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    How to use hypothesis-driven concept testing to innovate better

    Product ideas that score high in concept testing generate 30% higher Year 1 revenues than those with poor performance, according to Nielsen.


    And the failure rate of product launches is very high. According to several sources (Nielsen, Clayton Christensen, Simon-Kucher): 80% of new product launches fail in their objectives, and 65% to 75% miss their revenue goals.


    It turns out that “failing fast” is less important than “learning fast." According to evidence from Ross & Fonstad in their 2019 article in Sloan Management Review, most successful innovators today follow a four-step process: hypothesize, test, learn, and iterate.


    Innovation teams who concept test too late in their process, or not at all, are often missing out on valuable insights that demonstrably increase their chances of success.


    What should they be doing instead?


    Hypothesis-driven concept testing.


    What is hypothesis-driven concept testing?


    Hypothesis-driven concept testing involves an iterative, systematic string of experiments that refine and improve an idea. It’s how smart, agile brands validate their product, ad, and packaging ideas with real data—before they invest time and money into developing and launching it.


    Here at Cambri, our hypothesis-driven concept testing tool has a few key benefits built in:


    • on-demand (conduct lean, focused tests when you need answers)

    • rapid results (often within 24 hours)

    • simple interface (you don’t have to be a market research expert to use it)

    • valid results (science-based best practices help you ask the right questions, in the right way, to get answers you can trust)


    So, how does an innovation team implement this method?


    4 steps to hypothesis-driven concept testing


    1. Define your hypotheses


    A hypothesis is a clearly articulated guess based on the best available data. First, define your insight hypothesis, which describes your target market's values and challenges, from their perspective.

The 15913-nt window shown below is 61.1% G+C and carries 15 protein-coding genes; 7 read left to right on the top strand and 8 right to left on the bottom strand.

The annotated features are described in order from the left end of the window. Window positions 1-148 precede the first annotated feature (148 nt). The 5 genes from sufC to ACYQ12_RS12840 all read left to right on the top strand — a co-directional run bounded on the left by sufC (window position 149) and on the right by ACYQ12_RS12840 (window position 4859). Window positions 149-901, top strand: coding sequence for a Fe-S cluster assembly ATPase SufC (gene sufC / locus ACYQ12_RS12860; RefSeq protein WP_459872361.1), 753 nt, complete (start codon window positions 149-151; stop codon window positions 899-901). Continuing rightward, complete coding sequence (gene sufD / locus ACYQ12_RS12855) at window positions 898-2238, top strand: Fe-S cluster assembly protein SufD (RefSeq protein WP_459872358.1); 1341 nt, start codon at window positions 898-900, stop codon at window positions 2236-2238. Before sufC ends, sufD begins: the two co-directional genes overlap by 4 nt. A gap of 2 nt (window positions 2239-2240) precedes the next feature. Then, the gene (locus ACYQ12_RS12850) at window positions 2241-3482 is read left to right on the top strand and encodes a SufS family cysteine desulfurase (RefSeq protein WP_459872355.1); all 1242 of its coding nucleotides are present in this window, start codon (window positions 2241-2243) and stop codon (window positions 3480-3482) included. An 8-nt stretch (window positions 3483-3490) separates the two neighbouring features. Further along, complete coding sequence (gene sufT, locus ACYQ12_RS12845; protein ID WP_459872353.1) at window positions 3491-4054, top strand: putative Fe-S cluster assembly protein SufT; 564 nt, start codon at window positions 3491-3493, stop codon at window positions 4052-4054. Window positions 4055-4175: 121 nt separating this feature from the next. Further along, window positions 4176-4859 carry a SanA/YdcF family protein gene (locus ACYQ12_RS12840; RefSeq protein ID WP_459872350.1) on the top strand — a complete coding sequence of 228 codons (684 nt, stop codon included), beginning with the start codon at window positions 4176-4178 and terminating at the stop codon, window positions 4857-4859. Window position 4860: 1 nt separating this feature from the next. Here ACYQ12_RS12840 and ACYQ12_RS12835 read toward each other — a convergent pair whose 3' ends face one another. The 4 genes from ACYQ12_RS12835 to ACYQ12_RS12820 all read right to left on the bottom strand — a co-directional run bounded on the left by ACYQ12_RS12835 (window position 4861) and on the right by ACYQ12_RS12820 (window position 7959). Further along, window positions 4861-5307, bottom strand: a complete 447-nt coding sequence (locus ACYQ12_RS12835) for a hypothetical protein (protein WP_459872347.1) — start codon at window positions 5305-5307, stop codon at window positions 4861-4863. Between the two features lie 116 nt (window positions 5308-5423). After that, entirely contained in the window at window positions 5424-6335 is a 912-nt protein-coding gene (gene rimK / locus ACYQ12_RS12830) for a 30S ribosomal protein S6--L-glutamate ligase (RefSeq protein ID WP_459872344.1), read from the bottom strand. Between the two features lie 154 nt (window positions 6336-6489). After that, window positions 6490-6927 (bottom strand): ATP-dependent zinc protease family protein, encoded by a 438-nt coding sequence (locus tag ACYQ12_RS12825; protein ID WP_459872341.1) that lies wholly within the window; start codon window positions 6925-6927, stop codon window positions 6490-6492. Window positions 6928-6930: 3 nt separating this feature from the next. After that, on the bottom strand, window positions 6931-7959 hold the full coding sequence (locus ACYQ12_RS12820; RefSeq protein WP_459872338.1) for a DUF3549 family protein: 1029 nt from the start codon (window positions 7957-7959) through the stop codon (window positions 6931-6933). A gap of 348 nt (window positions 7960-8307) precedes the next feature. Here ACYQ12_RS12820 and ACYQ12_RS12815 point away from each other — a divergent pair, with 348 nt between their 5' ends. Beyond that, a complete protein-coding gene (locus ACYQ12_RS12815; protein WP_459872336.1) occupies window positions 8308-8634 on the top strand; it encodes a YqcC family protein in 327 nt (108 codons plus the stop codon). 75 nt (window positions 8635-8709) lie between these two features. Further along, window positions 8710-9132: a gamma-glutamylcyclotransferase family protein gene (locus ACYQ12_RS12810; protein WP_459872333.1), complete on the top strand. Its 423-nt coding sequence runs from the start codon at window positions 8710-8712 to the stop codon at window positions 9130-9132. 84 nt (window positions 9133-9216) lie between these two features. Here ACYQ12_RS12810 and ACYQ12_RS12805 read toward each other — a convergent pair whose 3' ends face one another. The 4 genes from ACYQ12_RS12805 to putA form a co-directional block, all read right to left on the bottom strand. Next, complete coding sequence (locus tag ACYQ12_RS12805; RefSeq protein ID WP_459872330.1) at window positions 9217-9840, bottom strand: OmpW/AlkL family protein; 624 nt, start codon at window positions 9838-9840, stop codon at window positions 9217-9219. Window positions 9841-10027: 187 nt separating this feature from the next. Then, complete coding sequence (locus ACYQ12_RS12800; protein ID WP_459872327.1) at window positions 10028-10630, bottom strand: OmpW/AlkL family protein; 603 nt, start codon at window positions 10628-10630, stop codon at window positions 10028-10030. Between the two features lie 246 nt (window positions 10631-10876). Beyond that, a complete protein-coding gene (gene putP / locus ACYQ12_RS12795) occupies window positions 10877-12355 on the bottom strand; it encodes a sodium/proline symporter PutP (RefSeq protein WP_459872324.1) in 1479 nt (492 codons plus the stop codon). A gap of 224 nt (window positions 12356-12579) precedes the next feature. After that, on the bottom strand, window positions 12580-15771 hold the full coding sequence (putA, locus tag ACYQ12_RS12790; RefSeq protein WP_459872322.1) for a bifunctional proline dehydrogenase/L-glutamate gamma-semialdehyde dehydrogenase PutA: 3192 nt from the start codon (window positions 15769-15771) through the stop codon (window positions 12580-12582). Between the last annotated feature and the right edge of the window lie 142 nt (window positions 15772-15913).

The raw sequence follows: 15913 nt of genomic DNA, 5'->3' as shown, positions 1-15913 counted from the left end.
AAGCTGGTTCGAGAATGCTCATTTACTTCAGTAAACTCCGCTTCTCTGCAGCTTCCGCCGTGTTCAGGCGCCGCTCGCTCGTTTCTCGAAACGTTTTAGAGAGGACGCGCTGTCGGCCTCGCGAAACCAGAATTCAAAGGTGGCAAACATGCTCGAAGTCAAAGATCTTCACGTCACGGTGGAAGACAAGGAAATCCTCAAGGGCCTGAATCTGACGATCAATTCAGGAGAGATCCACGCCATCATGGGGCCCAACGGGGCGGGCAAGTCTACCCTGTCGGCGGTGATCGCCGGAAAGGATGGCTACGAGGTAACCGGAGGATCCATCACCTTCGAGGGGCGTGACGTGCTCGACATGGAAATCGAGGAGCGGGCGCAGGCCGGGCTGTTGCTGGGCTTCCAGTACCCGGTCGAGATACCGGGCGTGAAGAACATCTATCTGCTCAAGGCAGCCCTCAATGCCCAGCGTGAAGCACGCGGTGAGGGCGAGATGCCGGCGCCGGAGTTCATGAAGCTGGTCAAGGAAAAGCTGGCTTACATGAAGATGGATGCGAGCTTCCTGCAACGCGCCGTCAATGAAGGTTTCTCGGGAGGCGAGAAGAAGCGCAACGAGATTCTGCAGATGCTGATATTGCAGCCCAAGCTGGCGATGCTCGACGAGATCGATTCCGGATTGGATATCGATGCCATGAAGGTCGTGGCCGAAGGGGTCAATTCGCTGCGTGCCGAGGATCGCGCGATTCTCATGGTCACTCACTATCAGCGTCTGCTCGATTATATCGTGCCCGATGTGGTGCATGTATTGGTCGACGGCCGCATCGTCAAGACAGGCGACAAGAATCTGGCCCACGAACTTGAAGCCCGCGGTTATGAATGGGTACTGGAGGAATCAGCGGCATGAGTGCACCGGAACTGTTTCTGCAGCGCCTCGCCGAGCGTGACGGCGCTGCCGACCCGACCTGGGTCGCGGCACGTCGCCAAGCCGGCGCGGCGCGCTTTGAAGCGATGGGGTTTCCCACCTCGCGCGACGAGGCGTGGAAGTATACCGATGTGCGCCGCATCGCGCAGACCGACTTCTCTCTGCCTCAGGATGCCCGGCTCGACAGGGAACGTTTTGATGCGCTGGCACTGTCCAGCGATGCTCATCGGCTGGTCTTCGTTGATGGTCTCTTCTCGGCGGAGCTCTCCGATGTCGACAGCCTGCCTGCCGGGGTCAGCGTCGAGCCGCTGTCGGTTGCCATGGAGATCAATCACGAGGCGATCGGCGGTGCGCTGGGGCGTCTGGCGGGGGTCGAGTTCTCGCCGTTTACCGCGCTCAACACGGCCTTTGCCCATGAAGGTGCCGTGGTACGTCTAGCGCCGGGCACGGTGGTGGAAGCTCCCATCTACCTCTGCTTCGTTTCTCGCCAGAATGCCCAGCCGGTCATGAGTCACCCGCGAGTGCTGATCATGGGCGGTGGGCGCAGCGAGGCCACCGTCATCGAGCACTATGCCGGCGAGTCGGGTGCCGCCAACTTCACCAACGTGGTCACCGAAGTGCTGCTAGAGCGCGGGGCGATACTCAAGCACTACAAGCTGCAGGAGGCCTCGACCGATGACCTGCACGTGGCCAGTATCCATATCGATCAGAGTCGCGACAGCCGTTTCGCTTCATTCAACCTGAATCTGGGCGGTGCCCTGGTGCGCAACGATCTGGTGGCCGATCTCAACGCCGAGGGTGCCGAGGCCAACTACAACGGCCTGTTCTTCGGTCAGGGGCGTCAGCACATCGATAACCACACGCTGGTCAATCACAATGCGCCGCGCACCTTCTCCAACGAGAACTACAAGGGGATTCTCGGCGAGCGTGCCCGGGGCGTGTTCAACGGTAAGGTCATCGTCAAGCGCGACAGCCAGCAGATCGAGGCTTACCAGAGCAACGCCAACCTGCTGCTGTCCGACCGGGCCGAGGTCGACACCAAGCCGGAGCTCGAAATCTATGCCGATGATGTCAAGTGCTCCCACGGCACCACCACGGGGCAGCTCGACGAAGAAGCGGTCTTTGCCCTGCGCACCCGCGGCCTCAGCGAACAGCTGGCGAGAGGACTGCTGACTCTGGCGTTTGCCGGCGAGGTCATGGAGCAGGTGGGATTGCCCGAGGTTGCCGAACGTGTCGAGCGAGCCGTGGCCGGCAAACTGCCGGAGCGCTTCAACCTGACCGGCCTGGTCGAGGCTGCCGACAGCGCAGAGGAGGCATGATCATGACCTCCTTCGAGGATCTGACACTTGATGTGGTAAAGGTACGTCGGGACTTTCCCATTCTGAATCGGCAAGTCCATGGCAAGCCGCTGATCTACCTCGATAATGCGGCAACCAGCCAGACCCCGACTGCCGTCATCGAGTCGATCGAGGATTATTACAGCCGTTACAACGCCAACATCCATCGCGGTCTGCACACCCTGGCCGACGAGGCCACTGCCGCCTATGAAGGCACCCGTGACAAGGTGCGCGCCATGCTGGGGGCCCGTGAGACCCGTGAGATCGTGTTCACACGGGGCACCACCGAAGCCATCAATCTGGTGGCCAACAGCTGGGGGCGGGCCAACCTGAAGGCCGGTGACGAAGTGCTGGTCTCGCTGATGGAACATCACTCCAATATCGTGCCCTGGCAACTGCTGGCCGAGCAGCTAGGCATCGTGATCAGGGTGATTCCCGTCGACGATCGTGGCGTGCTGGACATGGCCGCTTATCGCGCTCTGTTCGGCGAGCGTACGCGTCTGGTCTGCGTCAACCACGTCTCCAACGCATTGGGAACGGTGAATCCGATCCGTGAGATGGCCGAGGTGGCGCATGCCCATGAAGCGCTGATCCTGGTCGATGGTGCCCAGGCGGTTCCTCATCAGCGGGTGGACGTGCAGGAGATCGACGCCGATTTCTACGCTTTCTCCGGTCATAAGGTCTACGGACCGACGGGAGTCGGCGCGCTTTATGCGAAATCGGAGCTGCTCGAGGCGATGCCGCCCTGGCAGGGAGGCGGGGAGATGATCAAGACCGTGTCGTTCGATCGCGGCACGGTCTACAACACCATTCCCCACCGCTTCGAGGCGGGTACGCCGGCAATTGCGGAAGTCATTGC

For example:


    “I'm reducing the amount of meat I eat because I care about the planet and my health, but I don’t want the taste of my food to change.”


    This then informs a second hypothesis, your value proposition: which might be something like:


    “Our product tastes and cooks exactly like mince meat, the only thing that’s missing is the guilt.”


    As you develop your hypotheses, ask questions like:


    • What do we assume about our target audience’s desires and challenges?

    • How does our value proposition address the tension between these desires and challenges?

    • How does our value proposition help our target audience get their job done?


    Side note: Check out our best practices for designing a successful value proposition.


    2. Test your hypotheses to see if their true for your target audience


    The next step is where you see if your hypotheses hold water.


    With Cambri’s concept testing tool, this means designing your questions and sending them to people in your target group.


    When you get your results back, you’ll ask questions like:


    • How well is our value proposition resonating with the people we’ve shown it to?

    • Does it fit with their lives?

    • Does it fit with their values?

    • How well does it help our target audience achieve their aims?


    3. Learn from the results


    With Cambri, your results will include KPIs that indicate commercial success (e.g., willingness to buy), key demand drivers, and the hottest target groups.


    This data will allow you to answer questions like:


    • Are these results good enough to put budget behind?

    • Is this idea ready to go to market?

    • Where do we need to focus to get better results?


    4. Iterate


    In other words: improve your concept before it fails.


    Marketing science shows that hypothesis-driven concept testing will demonstrably increase your product's chances of success.


    Try Cambri for yourself. Request a demo.






    Sources:


    Christensen, C. (2016). Competing against luck.


    Melgarejo, R. & Malek, K. (2018). Nielsen. "Setting the record straight on innovation failure."


    Ramanujam, M. & Tacke, G. (2016). Simon-Kucher. "Your new hit product may be underpriced."


    Ross, J. & Fonstad, N. (2019). Sloan Management Review. "Forget fail fast."


    Scheiner, J. & Hall, J. (2011). Harvard Business Review. "Why most product launches fail."